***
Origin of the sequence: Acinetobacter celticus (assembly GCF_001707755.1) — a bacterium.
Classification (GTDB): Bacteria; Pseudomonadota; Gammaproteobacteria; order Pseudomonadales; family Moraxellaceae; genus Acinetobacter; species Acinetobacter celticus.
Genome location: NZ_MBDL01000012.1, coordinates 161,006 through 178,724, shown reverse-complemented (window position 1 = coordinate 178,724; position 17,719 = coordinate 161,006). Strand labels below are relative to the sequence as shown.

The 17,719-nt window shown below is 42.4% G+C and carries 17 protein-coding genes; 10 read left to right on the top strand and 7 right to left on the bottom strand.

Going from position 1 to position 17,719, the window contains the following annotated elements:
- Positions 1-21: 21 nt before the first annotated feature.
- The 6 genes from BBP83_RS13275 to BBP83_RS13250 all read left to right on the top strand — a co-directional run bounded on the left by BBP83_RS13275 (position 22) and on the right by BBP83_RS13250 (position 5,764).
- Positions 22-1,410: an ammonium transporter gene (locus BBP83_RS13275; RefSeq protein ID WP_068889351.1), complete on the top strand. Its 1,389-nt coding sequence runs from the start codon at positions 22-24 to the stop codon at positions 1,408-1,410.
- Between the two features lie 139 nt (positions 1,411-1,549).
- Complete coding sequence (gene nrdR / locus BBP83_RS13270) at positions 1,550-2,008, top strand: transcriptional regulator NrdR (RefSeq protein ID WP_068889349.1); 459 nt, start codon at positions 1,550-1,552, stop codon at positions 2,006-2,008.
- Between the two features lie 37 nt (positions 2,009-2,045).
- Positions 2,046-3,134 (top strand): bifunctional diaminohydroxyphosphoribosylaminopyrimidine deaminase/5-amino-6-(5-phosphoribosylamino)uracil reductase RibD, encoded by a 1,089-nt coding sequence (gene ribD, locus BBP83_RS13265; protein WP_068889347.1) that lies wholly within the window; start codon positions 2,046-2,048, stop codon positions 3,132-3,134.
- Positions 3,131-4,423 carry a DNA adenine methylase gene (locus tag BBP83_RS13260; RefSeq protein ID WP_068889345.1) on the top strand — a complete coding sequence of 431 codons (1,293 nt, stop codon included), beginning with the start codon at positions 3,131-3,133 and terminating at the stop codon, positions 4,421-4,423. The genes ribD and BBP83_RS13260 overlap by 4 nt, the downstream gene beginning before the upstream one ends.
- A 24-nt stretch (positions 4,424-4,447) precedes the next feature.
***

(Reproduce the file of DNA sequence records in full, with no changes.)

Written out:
Origin of the sequence: Acinetobacter celticus (assembly GCF_001707755.1) — a bacterium.
Classification (GTDB): Bacteria; Pseudomonadota; Gammaproteobacteria; order Pseudomonadales; family Moraxellaceae; genus Acinetobacter; species Acinetobacter celticus.
Genome location: NZ_MBDL01000012.1, coordinates 161,006 through 178,724, shown reverse-complemented (window position 1 = coordinate 178,724; position 17,719 = coordinate 161,006). Strand labels below are relative to the sequence as shown.

The 17,719-nt window shown below is 42.4% G+C and carries 17 protein-coding genes; 10 read left to right on the top strand and 7 right to left on the bottom strand.

Going from position 1 to position 17,719, the window contains the following annotated elements:
- Positions 1-21: 21 nt before the first annotated feature.
- The 6 genes from BBP83_RS13275 to BBP83_RS13250 all read left to right on the top strand — a co-directional run bounded on the left by BBP83_RS13275 (position 22) and on the right by BBP83_RS13250 (position 5,764).
- Positions 22-1,410: an ammonium transporter gene (locus BBP83_RS13275; RefSeq protein ID WP_068889351.1), complete on the top strand. Its 1,389-nt coding sequence runs from the start codon at positions 22-24 to the stop codon at positions 1,408-1,410.
- Between the two features lie 139 nt (positions 1,411-1,549).
- Complete coding sequence (gene nrdR / locus BBP83_RS13270) at positions 1,550-2,008, top strand: transcriptional regulator NrdR (RefSeq protein ID WP_068889349.1); 459 nt, start codon at positions 1,550-1,552, stop codon at positions 2,006-2,008.
- Between the two features lie 37 nt (positions 2,009-2,045).
- Positions 2,046-3,134 (top strand): bifunctional diaminohydroxyphosphoribosylaminopyrimidine deaminase/5-amino-6-(5-phosphoribosylamino)uracil reductase RibD, encoded by a 1,089-nt coding sequence (gene ribD, locus BBP83_RS13265; protein WP_068889347.1) that lies wholly within the window; start codon positions 2,046-2,048, stop codon positions 3,132-3,134.
- Positions 3,131-4,423 carry a DNA adenine methylase gene (locus tag BBP83_RS13260; RefSeq protein ID WP_068889345.1) on the top strand — a complete coding sequence of 431 codons (1,293 nt, stop codon included), beginning with the start codon at positions 3,131-3,133 and terminating at the stop codon, positions 4,421-4,423. The genes ribD and BBP83_RS13260 overlap by 4 nt, the downstream gene beginning before the upstream one ends.
- A 24-nt stretch (positions 4,424-4,447) precedes the next feature.